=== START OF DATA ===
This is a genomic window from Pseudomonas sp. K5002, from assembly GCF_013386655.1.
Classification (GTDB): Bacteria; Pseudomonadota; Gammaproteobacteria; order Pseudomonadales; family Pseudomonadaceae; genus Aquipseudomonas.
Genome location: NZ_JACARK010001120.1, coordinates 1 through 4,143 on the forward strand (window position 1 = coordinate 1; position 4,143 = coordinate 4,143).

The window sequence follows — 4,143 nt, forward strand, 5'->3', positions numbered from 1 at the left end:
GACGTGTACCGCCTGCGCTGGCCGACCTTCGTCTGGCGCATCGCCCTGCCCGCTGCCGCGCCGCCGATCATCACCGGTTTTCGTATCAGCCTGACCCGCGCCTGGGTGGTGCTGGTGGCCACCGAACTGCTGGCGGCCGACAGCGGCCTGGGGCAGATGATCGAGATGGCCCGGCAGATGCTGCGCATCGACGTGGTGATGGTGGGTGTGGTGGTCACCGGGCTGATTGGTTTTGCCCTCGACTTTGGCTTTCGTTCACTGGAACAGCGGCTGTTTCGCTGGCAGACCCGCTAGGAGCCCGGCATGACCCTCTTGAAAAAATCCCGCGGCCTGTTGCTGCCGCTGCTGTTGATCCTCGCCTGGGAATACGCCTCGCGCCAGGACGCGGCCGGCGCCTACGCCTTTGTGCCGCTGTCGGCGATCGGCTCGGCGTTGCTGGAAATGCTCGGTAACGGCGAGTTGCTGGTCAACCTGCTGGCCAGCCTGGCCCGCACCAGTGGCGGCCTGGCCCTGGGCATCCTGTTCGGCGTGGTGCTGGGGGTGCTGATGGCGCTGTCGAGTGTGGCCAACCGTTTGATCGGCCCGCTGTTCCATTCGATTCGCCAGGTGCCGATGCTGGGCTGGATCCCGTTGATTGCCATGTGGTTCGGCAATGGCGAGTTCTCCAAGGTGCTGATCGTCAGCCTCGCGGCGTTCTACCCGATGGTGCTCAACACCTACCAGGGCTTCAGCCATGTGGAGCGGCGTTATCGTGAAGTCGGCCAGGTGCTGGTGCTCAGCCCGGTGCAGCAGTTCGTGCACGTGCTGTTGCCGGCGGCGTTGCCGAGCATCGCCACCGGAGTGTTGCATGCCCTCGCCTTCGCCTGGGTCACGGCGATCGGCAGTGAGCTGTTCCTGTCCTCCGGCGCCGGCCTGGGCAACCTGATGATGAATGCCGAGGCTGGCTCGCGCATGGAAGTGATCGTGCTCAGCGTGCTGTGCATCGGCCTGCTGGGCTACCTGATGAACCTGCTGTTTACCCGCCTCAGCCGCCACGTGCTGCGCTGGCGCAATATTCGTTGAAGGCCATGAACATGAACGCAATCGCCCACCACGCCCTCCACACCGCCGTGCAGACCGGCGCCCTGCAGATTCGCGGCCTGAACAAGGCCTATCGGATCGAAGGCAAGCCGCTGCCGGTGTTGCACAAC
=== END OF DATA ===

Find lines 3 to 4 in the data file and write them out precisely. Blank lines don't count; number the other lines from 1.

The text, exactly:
Genome location: NZ_JACARK010001120.1, coordinates 1 through 4,143 on the forward strand (window position 1 = coordinate 1; position 4,143 = coordinate 4,143).

The window sequence follows — 4,143 nt, forward strand, 5'->3', positions numbered from 1 at the left end: